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Fredericksburg National Cemetery

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This is a contributing entry for Fredericksburg National Cemetery and only appears as part of that tour.Learn More.
Hiram Lare, private, Co. E, 95th Pennsylvania. Enlisted and mustered in on September 21, 1861 at age 21 in Philadelphia. Discharged in December 1863 and reenlisted as Veteran Volunteer the same month. Killed in action at Spotsylvania on May 12, 1864. A close friend ensured that Lare's body was buried on the battlefield, which likely helped ensure his grave was identified in the National Cemetery.

Grave #3247: Hiram Lare

Plant, Rectangle, Grass, Grave

Plaque on the Pennsylvania Memorial at Gettysburg listing all of the Pennsylvania soldiers present at the battle. Hiram Lare and John Cooke are both listed under Company E

Font, Wood, Rectangle, Commemorative plaque

John Cook when he was in Co. D, before transferring to Co. E of the 95th PA (1861-1862)

Outerwear, Suit trousers, Coat, Standing

On Memorial Day 1931, a single rose was laid on the grave of Hiram Lare in honor of this bond. John B. Cooke, a 90 year old veteran in 1931, had been a messmate of Lare’s. John was smaller, younger, and weaker than Hiram, so Hiram looked out for him like an older brother would. During the May 12th fight at Spotsylvania Hiram was killed and John wounded in the leg. John sat by the body of his friend begging for some of the boys to bury it. They did the best they could and John never heard another word about what happened to Hiram. For 67 years John wondered what happened to the body, then Major Arthur E. Wilborn, secretary of the US Memorial Park Commission, heard the story and contacted Cooke with information about his friend’s grave. The 90 year old Cooke could not travel to Fredericksburg, but he expressed his gratitude for the information and said “I wish it was possible for me to lay a rose on his grave on May 30 as a token of love and gratitude for him that has never died.” Of Hiram he said: “I was several years younger than Hiram Lare and was a frail boy as compared to his muscular frame. He was the best friend I ever had. Many times he gave me his last cracker and the last drop from his canteen. On our forty mile march one day to get into the battle of Gettysburg, he insisted on taking my gun and knapsack and it was this, in spite of my breeding, bare feet, which enabled me to enter into the battle." The rose was laid on Lare's grave by Mrs. Amy G. Olney, daughter of a Union captain, as part of Memorial Day celebrations.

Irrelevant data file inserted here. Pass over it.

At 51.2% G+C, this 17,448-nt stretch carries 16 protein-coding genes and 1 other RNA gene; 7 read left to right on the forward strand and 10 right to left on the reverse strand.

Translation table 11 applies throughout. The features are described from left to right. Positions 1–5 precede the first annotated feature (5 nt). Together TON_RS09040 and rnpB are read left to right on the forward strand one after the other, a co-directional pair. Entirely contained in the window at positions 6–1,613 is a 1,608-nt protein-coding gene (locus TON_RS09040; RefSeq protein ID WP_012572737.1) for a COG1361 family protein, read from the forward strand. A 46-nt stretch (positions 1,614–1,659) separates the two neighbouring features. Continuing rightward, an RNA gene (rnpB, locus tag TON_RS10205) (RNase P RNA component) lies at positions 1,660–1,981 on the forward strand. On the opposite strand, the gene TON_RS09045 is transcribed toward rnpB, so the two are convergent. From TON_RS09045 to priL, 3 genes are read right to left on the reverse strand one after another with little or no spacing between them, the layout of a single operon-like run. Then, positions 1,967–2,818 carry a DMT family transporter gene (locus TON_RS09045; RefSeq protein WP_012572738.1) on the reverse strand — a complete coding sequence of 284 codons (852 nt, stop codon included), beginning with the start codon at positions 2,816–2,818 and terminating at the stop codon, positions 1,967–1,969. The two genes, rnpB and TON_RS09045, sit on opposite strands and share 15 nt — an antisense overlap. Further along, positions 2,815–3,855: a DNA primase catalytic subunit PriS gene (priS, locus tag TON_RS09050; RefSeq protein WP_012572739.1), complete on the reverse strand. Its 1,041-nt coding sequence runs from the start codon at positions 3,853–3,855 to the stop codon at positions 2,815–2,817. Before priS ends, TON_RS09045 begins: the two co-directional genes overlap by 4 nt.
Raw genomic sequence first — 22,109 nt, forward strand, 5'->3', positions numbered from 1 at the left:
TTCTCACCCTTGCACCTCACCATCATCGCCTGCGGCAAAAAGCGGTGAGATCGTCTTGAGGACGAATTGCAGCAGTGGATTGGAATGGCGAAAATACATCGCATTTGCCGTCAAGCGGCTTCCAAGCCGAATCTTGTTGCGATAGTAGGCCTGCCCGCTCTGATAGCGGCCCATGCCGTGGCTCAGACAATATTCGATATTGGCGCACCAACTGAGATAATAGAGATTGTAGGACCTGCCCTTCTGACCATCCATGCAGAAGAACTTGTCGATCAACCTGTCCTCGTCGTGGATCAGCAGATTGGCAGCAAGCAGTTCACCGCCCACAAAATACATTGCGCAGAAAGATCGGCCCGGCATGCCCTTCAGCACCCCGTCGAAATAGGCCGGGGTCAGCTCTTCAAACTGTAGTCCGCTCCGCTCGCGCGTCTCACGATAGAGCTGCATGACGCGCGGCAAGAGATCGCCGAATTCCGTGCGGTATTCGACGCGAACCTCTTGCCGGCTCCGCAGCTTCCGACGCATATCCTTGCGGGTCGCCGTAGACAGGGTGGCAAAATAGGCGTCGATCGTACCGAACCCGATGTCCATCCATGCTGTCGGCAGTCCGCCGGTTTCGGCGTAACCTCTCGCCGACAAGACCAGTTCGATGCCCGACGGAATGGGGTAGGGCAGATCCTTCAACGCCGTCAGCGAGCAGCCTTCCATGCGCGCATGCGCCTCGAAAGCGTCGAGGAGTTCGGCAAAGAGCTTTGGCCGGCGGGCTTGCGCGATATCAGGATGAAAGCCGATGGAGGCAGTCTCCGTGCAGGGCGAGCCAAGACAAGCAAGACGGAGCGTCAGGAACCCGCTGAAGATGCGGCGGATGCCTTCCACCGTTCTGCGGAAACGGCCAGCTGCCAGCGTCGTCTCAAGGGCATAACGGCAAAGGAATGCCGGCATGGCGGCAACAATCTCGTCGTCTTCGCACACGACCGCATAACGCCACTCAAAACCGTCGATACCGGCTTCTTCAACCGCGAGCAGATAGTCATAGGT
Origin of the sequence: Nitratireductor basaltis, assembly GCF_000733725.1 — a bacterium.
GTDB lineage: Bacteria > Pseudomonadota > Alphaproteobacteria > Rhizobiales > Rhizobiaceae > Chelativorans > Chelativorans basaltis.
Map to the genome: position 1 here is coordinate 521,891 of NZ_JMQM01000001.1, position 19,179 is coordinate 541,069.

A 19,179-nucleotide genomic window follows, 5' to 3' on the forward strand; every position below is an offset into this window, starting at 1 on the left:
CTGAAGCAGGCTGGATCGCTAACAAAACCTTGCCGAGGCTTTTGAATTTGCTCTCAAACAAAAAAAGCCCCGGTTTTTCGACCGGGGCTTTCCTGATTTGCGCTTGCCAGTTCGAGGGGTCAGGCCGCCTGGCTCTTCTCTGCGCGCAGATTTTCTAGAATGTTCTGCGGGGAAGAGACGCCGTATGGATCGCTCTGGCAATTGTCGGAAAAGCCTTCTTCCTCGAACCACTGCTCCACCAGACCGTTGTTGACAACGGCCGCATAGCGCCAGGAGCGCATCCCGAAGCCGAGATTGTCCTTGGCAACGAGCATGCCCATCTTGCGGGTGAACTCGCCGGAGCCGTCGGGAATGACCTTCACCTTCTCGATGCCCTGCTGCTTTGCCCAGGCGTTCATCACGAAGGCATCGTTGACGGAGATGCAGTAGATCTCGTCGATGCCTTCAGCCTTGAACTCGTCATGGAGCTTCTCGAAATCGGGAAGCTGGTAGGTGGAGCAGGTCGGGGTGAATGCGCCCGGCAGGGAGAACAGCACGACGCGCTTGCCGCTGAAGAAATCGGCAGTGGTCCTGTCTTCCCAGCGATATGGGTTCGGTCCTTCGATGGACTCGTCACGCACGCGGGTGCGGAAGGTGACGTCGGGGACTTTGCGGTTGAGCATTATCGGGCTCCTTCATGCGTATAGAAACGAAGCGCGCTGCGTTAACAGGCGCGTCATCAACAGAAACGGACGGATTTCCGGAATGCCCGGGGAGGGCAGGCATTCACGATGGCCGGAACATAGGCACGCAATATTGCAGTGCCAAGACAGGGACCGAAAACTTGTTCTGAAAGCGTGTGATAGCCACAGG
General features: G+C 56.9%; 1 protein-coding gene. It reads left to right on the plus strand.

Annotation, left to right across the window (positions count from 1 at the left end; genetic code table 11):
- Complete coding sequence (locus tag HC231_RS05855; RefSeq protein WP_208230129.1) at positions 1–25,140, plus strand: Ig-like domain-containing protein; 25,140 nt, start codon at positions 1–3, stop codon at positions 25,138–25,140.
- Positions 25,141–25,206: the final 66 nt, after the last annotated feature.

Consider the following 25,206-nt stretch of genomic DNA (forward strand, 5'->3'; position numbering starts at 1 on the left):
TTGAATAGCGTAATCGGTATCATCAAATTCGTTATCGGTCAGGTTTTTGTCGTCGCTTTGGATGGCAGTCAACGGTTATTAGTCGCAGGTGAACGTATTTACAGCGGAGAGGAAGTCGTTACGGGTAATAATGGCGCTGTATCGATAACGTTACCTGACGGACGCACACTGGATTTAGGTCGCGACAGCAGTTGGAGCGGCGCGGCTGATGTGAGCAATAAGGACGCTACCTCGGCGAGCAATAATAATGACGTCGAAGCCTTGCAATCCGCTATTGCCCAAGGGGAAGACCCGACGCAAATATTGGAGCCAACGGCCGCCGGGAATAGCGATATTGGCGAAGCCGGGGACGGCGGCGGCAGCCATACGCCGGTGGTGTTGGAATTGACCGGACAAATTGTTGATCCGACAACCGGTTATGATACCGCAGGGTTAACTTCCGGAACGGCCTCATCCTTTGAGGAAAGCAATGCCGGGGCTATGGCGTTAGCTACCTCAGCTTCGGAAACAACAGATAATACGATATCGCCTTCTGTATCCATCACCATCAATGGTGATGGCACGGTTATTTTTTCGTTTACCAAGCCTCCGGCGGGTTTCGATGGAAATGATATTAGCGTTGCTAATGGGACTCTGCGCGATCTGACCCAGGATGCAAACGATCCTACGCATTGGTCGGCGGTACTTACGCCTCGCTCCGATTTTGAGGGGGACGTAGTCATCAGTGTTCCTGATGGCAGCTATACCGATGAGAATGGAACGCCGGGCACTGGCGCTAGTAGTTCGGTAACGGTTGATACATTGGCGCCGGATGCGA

Pfanz, Donald C. "Where Valor Proudly Sleeps: A History of Fredericksburg National Cemetery, 1866-1933." National Park Service, 2007. (Available at Fredericksburg & Spotsylvania NMP)

Cemetery Roster & Book File, Fredericksburg & Spotsylvania NMP

Image Sources(Click to expand)

Photograph by Kathleen Thompson

Norman Gasbarro. "95th Pennsylvania Infantry--Pennsylvania Memorial at Gettysburg." Civil War Blog: A Project of PA Historian. April 27, 2011. Accessed May 17, 2021.

"Uniform Jacket of Sergeant John B. Cook." 53rd Pennsylvania Volunteer Co. Accessed May 17, 2021.